[¶5] O&K demanded arbitration as provided in its subcontract with Innes, and Innes also submitted an arbitration claim against O&K. The arbitrator found Innes and O&K, through the Joint Payment Agreement, agreed to be jointly and severally liable to Skytech. Based on that agreement, the arbitrator imputed knowledge of the terms of O&K's subcontract with Skytech to Innes. The arbitrator also found, due to the terms of that subcontract and the nature of the problems at Skytech's plant, the only recourse against Skytech was rejecting its late tendered performance, which neither Innes nor O&K did. The arbitrator concluded Innes waived the original installation schedule both by accepting the goods and by asking UND for extensions, and thus O&K was entitled to a new start date for performance of the installation work once the materials arrived. The arbitrator also found Innes unilaterally interfered with O&K's performance by hiring Fargo Glass, essentially "accelerating" the installation schedule despite the delays. The arbitrator rejected Innes' claim that it could charge O&K for the labor provided by Fargo Glass, because the decision to hire Fargo Glass was an interference with O&K's work. The arbitrator awarded $47,500 to O&K, representing the unpaid balance on the subcontract between them, and awarded $400 to Innes for cleanup costs at the site.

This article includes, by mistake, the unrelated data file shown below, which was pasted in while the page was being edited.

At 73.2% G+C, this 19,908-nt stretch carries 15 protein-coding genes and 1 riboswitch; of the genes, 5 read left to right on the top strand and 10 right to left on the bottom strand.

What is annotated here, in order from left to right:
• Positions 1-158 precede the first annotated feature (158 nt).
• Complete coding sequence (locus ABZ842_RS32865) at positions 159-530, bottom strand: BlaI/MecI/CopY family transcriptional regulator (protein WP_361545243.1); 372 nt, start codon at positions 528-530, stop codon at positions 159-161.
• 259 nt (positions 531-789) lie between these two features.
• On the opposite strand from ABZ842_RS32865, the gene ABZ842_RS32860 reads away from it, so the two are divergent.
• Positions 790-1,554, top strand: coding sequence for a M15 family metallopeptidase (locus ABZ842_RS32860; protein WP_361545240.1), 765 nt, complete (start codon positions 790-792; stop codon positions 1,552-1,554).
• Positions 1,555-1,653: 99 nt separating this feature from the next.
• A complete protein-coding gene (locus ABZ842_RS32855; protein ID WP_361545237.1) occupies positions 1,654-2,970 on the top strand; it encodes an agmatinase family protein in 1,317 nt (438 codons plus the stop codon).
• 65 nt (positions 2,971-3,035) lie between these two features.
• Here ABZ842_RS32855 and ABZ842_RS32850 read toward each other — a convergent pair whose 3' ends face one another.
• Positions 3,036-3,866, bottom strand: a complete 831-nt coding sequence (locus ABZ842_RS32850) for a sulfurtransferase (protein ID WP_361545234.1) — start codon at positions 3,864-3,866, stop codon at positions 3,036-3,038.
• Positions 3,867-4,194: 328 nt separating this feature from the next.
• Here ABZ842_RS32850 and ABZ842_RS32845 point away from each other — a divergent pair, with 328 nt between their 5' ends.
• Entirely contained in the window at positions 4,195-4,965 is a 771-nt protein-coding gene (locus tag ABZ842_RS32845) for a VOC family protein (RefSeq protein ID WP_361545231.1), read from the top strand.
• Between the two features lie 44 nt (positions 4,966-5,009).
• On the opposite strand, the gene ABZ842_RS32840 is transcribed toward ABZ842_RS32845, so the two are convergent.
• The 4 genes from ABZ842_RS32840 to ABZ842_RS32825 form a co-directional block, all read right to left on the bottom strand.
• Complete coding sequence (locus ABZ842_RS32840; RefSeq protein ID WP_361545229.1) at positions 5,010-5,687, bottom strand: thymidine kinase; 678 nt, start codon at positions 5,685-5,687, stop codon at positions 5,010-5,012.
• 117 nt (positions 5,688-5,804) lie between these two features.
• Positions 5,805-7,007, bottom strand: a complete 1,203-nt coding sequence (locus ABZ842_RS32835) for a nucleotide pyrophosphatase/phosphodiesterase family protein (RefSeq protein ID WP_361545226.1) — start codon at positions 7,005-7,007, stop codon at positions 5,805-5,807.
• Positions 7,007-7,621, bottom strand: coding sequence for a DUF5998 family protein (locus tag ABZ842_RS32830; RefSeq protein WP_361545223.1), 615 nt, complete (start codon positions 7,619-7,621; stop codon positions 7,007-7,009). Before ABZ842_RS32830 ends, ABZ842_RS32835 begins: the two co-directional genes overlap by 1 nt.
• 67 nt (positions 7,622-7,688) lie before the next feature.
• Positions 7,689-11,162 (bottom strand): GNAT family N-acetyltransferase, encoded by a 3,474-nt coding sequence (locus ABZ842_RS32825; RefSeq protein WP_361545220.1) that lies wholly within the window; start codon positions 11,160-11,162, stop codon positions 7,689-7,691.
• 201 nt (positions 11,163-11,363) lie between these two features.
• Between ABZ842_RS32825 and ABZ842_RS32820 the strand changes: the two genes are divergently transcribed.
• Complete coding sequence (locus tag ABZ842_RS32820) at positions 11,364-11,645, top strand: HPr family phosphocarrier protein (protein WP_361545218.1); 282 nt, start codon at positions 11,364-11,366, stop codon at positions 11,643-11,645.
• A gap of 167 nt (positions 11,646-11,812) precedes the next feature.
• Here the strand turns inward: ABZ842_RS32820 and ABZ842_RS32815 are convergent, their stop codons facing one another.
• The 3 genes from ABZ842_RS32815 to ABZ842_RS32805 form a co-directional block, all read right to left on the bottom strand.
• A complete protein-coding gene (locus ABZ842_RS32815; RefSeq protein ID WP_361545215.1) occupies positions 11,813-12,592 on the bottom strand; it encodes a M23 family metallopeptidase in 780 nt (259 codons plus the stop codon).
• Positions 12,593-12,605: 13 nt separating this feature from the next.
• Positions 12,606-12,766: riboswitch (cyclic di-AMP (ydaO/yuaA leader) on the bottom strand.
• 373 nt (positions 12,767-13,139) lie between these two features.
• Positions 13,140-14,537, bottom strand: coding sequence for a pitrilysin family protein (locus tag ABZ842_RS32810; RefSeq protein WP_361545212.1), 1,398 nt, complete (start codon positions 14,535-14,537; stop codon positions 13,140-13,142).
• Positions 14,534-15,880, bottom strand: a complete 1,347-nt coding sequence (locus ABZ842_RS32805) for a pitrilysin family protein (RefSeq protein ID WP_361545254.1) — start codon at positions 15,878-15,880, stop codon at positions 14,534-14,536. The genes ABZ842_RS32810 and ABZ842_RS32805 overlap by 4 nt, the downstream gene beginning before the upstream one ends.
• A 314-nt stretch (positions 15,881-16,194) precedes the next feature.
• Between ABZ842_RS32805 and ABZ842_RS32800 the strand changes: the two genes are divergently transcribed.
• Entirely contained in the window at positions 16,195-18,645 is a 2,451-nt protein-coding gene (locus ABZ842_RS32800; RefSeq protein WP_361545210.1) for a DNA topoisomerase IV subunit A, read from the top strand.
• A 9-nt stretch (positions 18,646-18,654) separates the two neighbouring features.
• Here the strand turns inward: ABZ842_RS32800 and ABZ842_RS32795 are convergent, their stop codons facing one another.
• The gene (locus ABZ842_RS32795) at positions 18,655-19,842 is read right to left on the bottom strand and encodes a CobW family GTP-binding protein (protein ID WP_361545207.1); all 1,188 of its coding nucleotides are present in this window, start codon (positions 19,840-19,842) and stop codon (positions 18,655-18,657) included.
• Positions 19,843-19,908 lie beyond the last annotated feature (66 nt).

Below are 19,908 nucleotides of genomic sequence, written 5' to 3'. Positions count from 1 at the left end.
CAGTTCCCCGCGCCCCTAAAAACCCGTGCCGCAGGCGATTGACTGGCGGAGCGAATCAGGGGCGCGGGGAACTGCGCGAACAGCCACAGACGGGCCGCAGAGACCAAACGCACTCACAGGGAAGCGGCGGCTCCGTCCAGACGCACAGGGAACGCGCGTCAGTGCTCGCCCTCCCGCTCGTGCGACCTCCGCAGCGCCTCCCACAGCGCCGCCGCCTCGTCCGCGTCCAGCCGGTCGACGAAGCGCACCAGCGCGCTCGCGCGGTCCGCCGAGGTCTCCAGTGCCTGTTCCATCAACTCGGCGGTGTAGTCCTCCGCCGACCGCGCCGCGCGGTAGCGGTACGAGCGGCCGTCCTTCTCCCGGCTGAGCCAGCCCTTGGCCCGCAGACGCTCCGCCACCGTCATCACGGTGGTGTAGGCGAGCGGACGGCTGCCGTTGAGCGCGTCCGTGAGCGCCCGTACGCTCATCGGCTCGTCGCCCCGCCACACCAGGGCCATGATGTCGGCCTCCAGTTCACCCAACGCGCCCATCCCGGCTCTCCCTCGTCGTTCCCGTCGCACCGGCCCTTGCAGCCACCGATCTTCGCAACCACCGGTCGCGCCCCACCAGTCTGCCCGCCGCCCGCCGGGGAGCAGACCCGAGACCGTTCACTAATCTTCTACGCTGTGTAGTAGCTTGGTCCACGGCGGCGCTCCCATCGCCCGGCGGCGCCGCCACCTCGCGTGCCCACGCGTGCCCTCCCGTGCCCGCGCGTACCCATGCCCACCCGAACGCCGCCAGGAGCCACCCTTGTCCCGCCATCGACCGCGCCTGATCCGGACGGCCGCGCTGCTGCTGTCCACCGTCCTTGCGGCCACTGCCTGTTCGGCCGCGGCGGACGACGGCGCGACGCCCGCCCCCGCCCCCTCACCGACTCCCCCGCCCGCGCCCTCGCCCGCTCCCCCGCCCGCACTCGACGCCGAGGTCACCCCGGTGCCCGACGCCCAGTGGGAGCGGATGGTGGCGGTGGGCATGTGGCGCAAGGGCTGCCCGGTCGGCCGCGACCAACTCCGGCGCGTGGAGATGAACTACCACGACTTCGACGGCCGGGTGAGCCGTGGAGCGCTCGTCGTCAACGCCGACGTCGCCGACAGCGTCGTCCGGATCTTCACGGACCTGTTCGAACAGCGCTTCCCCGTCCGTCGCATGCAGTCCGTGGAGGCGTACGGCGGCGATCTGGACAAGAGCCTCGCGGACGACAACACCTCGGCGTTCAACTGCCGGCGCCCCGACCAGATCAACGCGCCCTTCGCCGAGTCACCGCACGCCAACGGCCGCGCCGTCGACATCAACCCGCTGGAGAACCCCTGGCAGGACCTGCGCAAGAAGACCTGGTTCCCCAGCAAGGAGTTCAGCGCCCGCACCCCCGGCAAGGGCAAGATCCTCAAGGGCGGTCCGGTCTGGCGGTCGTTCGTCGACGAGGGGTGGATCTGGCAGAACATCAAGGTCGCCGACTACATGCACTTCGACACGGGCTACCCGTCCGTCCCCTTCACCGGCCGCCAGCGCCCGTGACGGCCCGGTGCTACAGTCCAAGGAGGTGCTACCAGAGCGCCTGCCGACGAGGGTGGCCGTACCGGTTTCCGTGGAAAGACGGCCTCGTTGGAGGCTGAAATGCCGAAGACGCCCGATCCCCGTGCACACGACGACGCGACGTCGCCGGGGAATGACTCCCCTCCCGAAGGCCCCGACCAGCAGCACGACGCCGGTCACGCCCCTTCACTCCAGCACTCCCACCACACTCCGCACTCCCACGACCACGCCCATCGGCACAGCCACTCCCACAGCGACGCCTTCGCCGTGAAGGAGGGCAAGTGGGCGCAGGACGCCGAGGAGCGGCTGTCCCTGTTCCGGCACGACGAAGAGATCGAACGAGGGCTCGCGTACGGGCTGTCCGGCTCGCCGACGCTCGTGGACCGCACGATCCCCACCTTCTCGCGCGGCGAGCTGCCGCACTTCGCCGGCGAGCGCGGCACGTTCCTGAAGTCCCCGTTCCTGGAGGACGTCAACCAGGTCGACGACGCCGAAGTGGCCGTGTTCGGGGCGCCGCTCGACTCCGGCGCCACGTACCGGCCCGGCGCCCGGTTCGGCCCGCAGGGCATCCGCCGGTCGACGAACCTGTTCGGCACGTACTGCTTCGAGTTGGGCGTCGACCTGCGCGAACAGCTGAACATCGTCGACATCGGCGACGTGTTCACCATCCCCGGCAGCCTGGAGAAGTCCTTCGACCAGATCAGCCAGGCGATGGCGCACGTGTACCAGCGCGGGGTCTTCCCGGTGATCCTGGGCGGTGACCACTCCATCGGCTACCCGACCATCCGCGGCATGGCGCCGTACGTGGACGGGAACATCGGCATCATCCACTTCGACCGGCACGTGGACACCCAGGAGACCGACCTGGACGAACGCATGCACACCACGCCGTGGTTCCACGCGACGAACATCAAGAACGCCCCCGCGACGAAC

[¶6] O&K filed a motion in the trial court to confirm the arbitration award. Innes moved to vacate the award and requested that the trial court allow additional testimony. The trial court refused and entered an order confirming the arbitration award.